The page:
Role of TRPV1 in nociception and edema induced by monosodium urate crystals in rats.Pain. 2011 Aug; 152(8):1777-1788.PAIN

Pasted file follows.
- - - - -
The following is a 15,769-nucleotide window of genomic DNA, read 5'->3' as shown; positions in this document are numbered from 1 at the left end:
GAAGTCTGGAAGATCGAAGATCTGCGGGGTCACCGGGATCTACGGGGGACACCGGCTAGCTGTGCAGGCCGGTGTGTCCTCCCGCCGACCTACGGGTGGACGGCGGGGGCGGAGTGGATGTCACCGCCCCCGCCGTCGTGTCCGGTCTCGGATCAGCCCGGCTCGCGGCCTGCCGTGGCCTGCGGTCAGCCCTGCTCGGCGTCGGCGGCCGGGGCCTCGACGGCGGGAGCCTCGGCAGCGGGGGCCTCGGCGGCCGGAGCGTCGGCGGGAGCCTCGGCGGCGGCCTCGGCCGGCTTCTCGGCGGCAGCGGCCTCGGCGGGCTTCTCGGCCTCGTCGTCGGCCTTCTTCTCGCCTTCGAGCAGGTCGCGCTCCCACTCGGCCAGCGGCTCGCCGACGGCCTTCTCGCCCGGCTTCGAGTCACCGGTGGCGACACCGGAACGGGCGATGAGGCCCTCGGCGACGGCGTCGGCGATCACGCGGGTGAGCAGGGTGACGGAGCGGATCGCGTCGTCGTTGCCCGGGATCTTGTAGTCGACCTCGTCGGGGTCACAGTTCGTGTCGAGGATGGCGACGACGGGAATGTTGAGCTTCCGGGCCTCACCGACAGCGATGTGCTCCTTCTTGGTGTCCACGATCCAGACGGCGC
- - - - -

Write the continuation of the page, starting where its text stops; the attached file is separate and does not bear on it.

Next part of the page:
Gout is characterized by the deposition of monosodium urate (MSU) crystals. Despite being one of the most painful forms of arthritis, gout and the mechanisms responsible for its acute attacks are poorly understood. In the present study, we found that MSU caused dose-related nociception (ED(50) [ie, the necessary dose of MSU to elicit 50% of the response relative to the control value]=0.04 [95% confidence interval 0.01-0.11]mg/paw) and edema (ED(50)=0.08 [95% confidence interval 0.04-0.16]mg/paw) when injected into the hind paw of rats. Treatment with the selective TRPV1 receptor (also known as capsaicin receptor and vanilloid receptor-1) antagonists SB366791 or AMG9810 largely prevented nociceptive and edematogenic responses to MSU. Moreover, the desensitization of capsaicin-sensitive afferent fibers as well as pretreatment with the tachykinin NK(1) receptor antagonist RP 67580 also significantly prevented MSU-induced nociception and edema. Once MSU was found to induce mast cell stimulation, we investigated the participation of these cells on MSU effects. Prior degranulation of mast cells by repeated treatment with the compound 48/80 decreased MSU-induced nociception and edema or histamine and serotonin levels in the injected tissue. Moreover, pretreatment with the mast cell membrane stabilizer cromolyn effectively prevented nociceptive and edematogenic responses to MSU. MSU induced a release of histamine, serotonin, and tryptase in the injected tissue, confirming mast cell degranulation. Furthermore, the antagonism of histaminergic H1 and serotoninergic receptors decreased the edema, but not the nociception of MSU. Finally, the prevention of the tryptase activity was capable of largely reducing both MSU-induced nociception and edema. Collectively, the present findings demonstrate that MSU produces nociceptive and edematogenic responses mediated by TRPV1 receptor activation and mast cell degranulation.